What Makes a Vintage Cheongsam?

Louisa Amelia Jane Vintage

I recently acquired this elaborate sequined silk cheongsam which was described by the seller as "vintage". I wasn't sure. It's such a classic style, it could have been made at any time, I thought. Unable to find much about vintage cheongsams online I went to the go to experts at the Vintage Fashion Guild. If you haven't been to their website you must check it out as it has some wonderful resources for dating vintage clothing and accessories, such as the Labels resource and Fur and Fabrics resources. In addition, there is a public forum where anybody can post a question about their vintage item and experts from around the world will reply. So I posted my thread - does anyone know much about Chinese vintage and can anyone actually read the Mandarin on the label?

 Green Cheongsam

I received a number of very helpful responses. I was not the first one to inquire on this subject and was given links to the previous discussions and to a very interesting website.

This is what I had already observed for myself:

  • The dress is silk
  • The collar is interfaced with a very stiff material, it almost feels like cardboard beneath the silk - not modern, but maybe seen in China?
  • The dress is entirely hand-stitched, including every seam as well as all the beading
  • The dress is stitched with cotton thread, not modern polyester thread. This could be observed on the back of the beading. Also, the little snaps (which were brass colored, not silver) needed to be restitched as the cotton thread had perished.

  • The dress closes the entire length of one side, closing with silk frogs (and snaps at the shoulder)
  • The sequins are metal
  • The beads are glass

The very helpful respondents taught me this about my dress:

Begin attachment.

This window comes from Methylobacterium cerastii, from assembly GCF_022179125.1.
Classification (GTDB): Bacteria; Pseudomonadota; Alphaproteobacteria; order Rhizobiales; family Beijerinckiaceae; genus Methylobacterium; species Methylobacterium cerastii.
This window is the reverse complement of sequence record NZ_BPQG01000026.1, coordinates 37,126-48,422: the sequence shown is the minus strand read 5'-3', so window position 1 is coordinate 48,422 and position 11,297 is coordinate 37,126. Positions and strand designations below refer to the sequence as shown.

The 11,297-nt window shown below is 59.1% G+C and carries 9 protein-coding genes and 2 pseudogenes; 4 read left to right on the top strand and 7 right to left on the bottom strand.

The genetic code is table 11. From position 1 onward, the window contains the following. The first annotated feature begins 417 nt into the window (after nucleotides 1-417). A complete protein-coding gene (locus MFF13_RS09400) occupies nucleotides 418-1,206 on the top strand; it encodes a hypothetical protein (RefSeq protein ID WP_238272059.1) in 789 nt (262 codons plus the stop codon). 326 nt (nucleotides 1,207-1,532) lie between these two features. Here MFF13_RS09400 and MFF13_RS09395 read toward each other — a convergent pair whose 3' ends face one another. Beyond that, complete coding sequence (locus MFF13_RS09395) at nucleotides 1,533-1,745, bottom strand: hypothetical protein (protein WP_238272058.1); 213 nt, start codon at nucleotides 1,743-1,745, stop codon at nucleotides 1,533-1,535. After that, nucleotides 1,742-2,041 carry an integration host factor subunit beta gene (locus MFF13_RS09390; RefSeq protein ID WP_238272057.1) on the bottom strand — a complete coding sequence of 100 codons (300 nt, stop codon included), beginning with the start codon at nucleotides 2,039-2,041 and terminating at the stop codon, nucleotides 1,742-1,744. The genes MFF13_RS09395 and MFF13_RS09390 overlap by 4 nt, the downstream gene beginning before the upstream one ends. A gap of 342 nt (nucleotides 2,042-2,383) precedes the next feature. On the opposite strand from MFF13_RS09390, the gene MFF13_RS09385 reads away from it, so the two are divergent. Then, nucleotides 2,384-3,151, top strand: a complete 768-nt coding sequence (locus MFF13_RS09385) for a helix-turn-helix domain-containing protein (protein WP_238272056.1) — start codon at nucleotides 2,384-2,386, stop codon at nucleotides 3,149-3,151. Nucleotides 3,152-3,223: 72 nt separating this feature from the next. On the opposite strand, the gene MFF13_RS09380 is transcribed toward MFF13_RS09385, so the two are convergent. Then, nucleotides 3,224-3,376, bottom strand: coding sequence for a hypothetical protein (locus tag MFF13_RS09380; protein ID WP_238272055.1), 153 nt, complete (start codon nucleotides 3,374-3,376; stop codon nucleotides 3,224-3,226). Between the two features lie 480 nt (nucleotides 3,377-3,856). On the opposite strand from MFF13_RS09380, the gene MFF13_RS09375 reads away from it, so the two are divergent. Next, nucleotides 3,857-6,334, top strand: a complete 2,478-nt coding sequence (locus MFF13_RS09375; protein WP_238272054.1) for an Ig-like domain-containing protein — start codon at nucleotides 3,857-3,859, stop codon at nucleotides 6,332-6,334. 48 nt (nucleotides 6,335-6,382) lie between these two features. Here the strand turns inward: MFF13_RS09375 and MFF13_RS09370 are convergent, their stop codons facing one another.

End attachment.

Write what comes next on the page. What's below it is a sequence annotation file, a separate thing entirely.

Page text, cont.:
• It is more correctly called a qipao, as it comes from Shanghai. Somebody was able to read this on the label. Cheongsam is the term used in Hong Kong for this style of dress
  • There are no bust darts, indicating a very old dress. Darts were introduced in the 1950s when very fitted dresses were in vogue. 
  • The sleeves were not cut separately and sewn to the dress, but cut in one with the front and back dress pieces, again indicating an old dress
  • The dress is ankle length, suggesting the 1930s style qipao. Dresses made later than the 1930s are more likely to be mid-calf or below knee length
  • The label indicates that the dress is from the Sincere department store in Shanghai. During the turbulent times of the Chinese Revolution in the 1940s Sincere had to flee Shanghai and opened a store in Hong Kong. This too indicates 1930s. Eventually Sincere was able to return to Shanghai, where it is still in business today.

All these facts considered together, it appears that this is a 1930s qipao. It is extremely ornate and I have not been able to find a picture of another like it. I wondered if it may be a theatre costume, but it seems unlikely that a costume would be sold in a department store. It is certainly for a very special occasion. If anyone is able to give me additional information about this style of dress I would appreciate it. 

It's certainly a show stopper of a dress, or as I've called it, a firecracker!

The Vintage Fashion Guild helpers also referred me to this interesting website which has some interesting general information on the history of the qipao.

The Pankou

1930s Qipao available here

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